Commissioner Hübner: Romania needs to speed ISPA funds absorption

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Romania needs to speed up the completion, by 2010, of the projects carried out under the ISPA pre-accession program because otherwise it risks losing the bulk of the 1.1 bln euros still available under the program, European Commissioner for Regional Policy Danuta Hübner warned on September 11 during a meeting with Romanian reporters in Brussels.
 
“ISPA must be finalized by the end of 2010 and some 58 pct of available funds – that is 1.1 bln euros – still need to be absorbed. We already disbursed almost 900 million euros to Romania, but the process needs to pick up speed. In the previous year we noticed progress made with the implementation of ISPA projects, but everything possible must be done from now on too in order to avoid loss of ISPA funding,” said commissioner Hübner, underscoring that this will be the major message she will convey during her visit to Romania next week.
 
Referring to the post-accession financial instruments, the Commissioner reminded Romanian authorities that they need to refer to the European Commission, by the end of this month, the socalled compliance assessments – a description of European funding management systems approved by the national audit authority. “We hope to receive these descriptions by the end of September, for us to adopt them until the end of October and proceed to further disbursements,” said Hübner.
She also mentioned that the EC has so far paid Romania 1.60 bln euros in advance of the adoption of the funds management systems, but that from now on the systems need to be enforced for disbursements to continue.
 
The EU official specified that Romania has so far referred no transportation project to the Commission and encouraged it to do so, the more so as “implementing large size transportation projects takes long.”
The greatest part of the transportation projects financed from structural funds – specifically 80 pct – are integrated with trans-European networks. In Romania’s case at stake are the highway and high-speed rail Budapest-Constanta and navigation on Danube.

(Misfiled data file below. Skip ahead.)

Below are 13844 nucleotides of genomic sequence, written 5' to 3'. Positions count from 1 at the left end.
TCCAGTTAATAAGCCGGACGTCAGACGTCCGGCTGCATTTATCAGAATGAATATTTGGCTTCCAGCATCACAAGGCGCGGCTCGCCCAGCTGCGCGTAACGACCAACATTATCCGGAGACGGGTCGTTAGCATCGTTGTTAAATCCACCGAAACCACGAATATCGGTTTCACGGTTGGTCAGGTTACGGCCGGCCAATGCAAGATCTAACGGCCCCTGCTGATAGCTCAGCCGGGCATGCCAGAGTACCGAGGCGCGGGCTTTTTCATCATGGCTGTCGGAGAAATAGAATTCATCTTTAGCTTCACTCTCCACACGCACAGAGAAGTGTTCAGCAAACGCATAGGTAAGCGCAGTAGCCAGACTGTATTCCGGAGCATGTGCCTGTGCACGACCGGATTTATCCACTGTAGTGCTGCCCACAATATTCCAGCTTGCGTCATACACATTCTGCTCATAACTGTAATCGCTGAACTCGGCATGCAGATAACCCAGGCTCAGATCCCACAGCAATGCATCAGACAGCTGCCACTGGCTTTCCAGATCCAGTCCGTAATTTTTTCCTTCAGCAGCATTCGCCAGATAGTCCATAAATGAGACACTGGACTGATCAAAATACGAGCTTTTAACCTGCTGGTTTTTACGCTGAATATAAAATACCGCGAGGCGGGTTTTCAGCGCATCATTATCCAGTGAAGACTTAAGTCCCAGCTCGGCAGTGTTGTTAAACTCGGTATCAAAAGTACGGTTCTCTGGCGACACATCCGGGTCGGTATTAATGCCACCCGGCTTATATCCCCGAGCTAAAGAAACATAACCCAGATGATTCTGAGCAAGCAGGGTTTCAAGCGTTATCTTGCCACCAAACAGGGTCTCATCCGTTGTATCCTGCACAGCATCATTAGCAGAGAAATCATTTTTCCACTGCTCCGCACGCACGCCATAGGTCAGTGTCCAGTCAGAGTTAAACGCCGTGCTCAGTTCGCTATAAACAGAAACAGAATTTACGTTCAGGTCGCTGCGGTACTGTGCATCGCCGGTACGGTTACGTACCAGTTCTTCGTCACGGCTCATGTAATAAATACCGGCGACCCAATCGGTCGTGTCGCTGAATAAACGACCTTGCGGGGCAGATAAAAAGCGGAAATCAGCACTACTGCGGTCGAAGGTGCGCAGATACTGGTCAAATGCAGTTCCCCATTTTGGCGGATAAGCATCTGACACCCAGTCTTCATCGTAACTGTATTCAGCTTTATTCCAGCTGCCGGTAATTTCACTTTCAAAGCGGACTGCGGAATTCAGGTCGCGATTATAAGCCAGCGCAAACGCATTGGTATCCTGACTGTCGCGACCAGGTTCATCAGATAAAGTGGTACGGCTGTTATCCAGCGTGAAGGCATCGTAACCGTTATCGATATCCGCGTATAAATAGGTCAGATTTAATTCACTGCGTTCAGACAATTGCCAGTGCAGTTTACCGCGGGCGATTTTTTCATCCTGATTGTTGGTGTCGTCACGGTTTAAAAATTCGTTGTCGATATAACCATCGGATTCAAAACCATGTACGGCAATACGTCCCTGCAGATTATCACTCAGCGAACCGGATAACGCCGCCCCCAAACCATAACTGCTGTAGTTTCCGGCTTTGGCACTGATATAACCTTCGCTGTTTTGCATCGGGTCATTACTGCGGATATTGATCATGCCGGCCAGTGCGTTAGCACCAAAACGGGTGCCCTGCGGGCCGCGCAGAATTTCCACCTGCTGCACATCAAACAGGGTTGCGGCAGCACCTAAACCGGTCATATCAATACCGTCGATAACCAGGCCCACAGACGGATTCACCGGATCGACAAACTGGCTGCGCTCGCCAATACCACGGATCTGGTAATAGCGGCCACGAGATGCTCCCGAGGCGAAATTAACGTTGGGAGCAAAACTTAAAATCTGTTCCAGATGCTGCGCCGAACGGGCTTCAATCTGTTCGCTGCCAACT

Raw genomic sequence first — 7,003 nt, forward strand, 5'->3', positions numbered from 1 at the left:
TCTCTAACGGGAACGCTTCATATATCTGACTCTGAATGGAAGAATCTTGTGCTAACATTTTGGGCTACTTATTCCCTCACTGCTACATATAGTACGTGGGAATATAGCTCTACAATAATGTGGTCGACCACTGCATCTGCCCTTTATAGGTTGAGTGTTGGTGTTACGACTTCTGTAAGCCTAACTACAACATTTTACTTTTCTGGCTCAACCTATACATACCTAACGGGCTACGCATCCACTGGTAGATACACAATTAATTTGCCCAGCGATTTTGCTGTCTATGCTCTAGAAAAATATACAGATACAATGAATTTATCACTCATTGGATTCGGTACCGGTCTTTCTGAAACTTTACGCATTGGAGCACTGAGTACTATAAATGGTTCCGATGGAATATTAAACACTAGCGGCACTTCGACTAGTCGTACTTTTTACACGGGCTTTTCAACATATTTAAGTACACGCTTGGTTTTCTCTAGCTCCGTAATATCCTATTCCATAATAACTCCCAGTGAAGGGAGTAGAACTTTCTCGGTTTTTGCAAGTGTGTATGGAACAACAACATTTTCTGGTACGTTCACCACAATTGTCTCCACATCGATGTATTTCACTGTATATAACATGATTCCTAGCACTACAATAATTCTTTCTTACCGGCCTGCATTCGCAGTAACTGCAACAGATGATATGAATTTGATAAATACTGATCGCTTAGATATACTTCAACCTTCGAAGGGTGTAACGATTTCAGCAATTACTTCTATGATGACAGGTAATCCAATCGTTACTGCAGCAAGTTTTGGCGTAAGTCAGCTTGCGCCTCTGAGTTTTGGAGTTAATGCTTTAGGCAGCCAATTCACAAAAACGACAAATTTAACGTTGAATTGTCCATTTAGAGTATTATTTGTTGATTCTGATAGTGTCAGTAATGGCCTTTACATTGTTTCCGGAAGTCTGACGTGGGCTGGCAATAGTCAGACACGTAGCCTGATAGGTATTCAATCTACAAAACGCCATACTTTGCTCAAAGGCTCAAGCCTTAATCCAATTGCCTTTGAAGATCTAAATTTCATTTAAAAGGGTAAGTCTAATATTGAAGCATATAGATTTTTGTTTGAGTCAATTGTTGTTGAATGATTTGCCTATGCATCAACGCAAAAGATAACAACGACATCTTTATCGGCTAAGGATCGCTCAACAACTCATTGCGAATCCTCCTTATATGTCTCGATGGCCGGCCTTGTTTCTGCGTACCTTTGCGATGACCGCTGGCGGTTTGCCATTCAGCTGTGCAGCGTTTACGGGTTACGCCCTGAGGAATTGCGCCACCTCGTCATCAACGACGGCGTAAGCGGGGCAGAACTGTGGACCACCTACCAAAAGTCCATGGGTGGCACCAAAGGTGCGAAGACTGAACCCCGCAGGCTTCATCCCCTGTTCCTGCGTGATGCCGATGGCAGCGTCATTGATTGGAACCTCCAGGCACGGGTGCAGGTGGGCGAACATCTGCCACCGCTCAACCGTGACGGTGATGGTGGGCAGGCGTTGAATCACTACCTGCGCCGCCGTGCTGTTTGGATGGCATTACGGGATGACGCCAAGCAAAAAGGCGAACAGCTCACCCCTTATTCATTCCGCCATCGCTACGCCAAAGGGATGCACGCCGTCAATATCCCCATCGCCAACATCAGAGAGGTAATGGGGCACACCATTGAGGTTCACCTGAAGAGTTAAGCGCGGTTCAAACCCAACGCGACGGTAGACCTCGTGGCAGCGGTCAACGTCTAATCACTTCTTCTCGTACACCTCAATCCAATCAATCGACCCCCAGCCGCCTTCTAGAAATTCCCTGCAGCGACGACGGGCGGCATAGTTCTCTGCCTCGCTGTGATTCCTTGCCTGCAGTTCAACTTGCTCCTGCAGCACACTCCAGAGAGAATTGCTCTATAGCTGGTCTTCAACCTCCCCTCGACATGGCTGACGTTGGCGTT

On the other hand, Commissioner Hübner voiced satisfaction with the environment projects.
 
Seven major environment projects were adopted by now and another 8 might follow until the end of the year. “Just like many other member states, Romania too faces challenges such as the need for waste and wastewater treatment technologies and many such issues related to the environmental infrastructure. Romania was granted some transition periods, but it still needs to meet all the requirements of the acquis communautaire on the environment, therefore this is a highly important sector,” underscored Danuta Hübner.
 
The Commissioner for Regional Policy mentioned that the entire issue of community funds couldn’t be considered out of the broader context in Romania, referring in particular to the situation of the judiciary. “The recent report on the Cooperation and Verification Mechanism acknowledged some progress in the consolidation of the rule of law state and the rooting out of corruption from the public sector, but a lot still needs to be done. Corruption doesn’t harm only Romania as a EU member, but it also affects economic growth, because the money doesn’t get where it should,” underscored Hübner.
 
She also reminded that Romania has several rounds of elections lying ahead (parliamentary elections in fall this year, Euro-parliament and presidential elections in 2009) and insisted that it is “very important that the fast paced progress is maintained and continuity exists in Romania’s efforts so far in fulfilling its commitments as EU member state.”
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